UM researchers earn $1.4 million grant to study biomass

By University of Montana | May 17, 2016

University of Montana forestry Professor Beth Dodson is the project director of a grant recently funded for $1.4 million from the USDA and U.S. Department of Energy's Biomass Research and Development Initiative.

Researchers will use the grant to identify and overcome the barriers to using biomass from fuels-reduction and forest-restoration treatments. Dodson and her team will look at the logistics, economics and sustainability of using an otherwise disposed resource as fuel for bioenergy operations.

"This research will substantially improve our ability to sustainably use forest-based feedstocks to offset fossil fuels for the benefit of society and the forest resource," Dodson said. "We will do this by improving the treatment design, harvest and handling of forest biomass to maximize environmental sustainability and human health while minimizing costs."

Dodson will lead the operations team for the grant. John Goodburn, a UM forestry professor, will co-lead the silviculture team along with Michael Battaglia from the U.S. Forest Service Rocky Mountain Research Station. Ching-Hsun Huang, a forest economist from Northern Arizona University, will colead the economics team along with Nathaniel Anderson from the U.S. Forest Service Rocky Mountain Research Station.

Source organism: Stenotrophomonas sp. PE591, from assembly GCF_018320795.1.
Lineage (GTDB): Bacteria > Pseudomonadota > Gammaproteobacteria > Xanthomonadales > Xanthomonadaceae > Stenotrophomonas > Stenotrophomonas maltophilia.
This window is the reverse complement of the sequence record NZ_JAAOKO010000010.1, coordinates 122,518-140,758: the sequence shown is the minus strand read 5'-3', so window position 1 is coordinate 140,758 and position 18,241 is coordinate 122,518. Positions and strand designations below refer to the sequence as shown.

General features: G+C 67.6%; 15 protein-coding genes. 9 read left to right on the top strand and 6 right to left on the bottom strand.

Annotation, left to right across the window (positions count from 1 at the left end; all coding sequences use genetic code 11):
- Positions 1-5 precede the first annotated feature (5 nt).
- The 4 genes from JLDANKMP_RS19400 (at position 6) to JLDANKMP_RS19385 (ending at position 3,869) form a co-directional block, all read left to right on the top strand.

"Research of this type demonstrates our forward-thinking faculty and their appreciation of the role forest resources, including woody biomass, play in meeting our increasing energy and product needs," said UM College of Forestry and Conservation Interim Dean Wayne Freimund.

The agencies funded a total of $10 million to invest in green energy research, authorized by the 2014 Farm Bill and supported by U.S. Sen. Jon Tester.